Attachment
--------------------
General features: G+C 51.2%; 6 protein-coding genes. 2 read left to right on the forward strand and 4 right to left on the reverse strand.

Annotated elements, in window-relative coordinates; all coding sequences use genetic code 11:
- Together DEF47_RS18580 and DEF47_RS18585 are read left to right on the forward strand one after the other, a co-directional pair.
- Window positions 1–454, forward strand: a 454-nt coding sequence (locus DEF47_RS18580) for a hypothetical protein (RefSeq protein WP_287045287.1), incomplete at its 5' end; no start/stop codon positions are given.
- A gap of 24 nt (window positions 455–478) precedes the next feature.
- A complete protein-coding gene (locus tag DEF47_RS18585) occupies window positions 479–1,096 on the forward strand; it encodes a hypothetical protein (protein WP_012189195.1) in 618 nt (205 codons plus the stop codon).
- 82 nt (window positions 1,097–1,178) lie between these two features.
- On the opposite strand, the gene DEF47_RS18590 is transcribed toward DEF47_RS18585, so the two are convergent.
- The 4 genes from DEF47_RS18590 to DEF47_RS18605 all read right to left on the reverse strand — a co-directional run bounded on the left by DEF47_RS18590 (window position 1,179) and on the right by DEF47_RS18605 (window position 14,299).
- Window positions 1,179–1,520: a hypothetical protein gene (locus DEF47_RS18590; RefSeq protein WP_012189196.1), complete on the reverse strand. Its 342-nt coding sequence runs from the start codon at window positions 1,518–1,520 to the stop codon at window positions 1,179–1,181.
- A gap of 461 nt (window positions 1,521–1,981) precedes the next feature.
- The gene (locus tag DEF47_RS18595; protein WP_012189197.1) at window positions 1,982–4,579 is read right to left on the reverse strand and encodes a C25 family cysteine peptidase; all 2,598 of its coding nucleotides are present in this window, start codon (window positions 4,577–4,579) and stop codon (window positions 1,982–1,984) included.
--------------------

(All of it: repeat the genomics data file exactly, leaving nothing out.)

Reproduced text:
General features: G+C 51.2%; 6 protein-coding genes. 2 read left to right on the forward strand and 4 right to left on the reverse strand.

Annotated elements, in window-relative coordinates; all coding sequences use genetic code 11:
- Together DEF47_RS18580 and DEF47_RS18585 are read left to right on the forward strand one after the other, a co-directional pair.
- Window positions 1–454, forward strand: a 454-nt coding sequence (locus DEF47_RS18580) for a hypothetical protein (RefSeq protein WP_287045287.1), incomplete at its 5' end; no start/stop codon positions are given.
- A gap of 24 nt (window positions 455–478) precedes the next feature.
- A complete protein-coding gene (locus tag DEF47_RS18585) occupies window positions 479–1,096 on the forward strand; it encodes a hypothetical protein (protein WP_012189195.1) in 618 nt (205 codons plus the stop codon).
- 82 nt (window positions 1,097–1,178) lie between these two features.
- On the opposite strand, the gene DEF47_RS18590 is transcribed toward DEF47_RS18585, so the two are convergent.
- The 4 genes from DEF47_RS18590 to DEF47_RS18605 all read right to left on the reverse strand — a co-directional run bounded on the left by DEF47_RS18590 (window position 1,179) and on the right by DEF47_RS18605 (window position 14,299).
- Window positions 1,179–1,520: a hypothetical protein gene (locus DEF47_RS18590; RefSeq protein WP_012189196.1), complete on the reverse strand. Its 342-nt coding sequence runs from the start codon at window positions 1,518–1,520 to the stop codon at window positions 1,179–1,181.
- A gap of 461 nt (window positions 1,521–1,981) precedes the next feature.
- The gene (locus tag DEF47_RS18595; protein WP_012189197.1) at window positions 1,982–4,579 is read right to left on the reverse strand and encodes a C25 family cysteine peptidase; all 2,598 of its coding nucleotides are present in this window, start codon (window positions 4,577–4,579) and stop codon (window positions 1,982–1,984) included.